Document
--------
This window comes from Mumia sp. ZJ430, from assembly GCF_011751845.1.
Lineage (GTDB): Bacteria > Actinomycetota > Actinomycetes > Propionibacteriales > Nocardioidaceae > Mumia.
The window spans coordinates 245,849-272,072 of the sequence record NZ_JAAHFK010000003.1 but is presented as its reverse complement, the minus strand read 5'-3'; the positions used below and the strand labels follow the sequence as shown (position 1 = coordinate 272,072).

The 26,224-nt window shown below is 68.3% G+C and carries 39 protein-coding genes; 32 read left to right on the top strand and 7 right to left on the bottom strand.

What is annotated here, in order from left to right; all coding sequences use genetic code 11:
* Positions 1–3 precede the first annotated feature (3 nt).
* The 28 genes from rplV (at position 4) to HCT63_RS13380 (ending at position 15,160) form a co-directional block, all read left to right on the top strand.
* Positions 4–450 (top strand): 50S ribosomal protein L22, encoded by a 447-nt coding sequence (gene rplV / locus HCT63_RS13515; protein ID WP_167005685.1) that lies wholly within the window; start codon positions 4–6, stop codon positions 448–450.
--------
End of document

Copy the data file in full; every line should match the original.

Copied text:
This window comes from Mumia sp. ZJ430, from assembly GCF_011751845.1.
Lineage (GTDB): Bacteria > Actinomycetota > Actinomycetes > Propionibacteriales > Nocardioidaceae > Mumia.
The window spans coordinates 245,849-272,072 of the sequence record NZ_JAAHFK010000003.1 but is presented as its reverse complement, the minus strand read 5'-3'; the positions used below and the strand labels follow the sequence as shown (position 1 = coordinate 272,072).

The 26,224-nt window shown below is 68.3% G+C and carries 39 protein-coding genes; 32 read left to right on the top strand and 7 right to left on the bottom strand.

What is annotated here, in order from left to right; all coding sequences use genetic code 11:
* Positions 1–3 precede the first annotated feature (3 nt).
* The 28 genes from rplV (at position 4) to HCT63_RS13380 (ending at position 15,160) form a co-directional block, all read left to right on the top strand.
* Positions 4–450 (top strand): 50S ribosomal protein L22, encoded by a 447-nt coding sequence (gene rplV / locus HCT63_RS13515; protein ID WP_167005685.1) that lies wholly within the window; start codon positions 4–6, stop codon positions 448–450.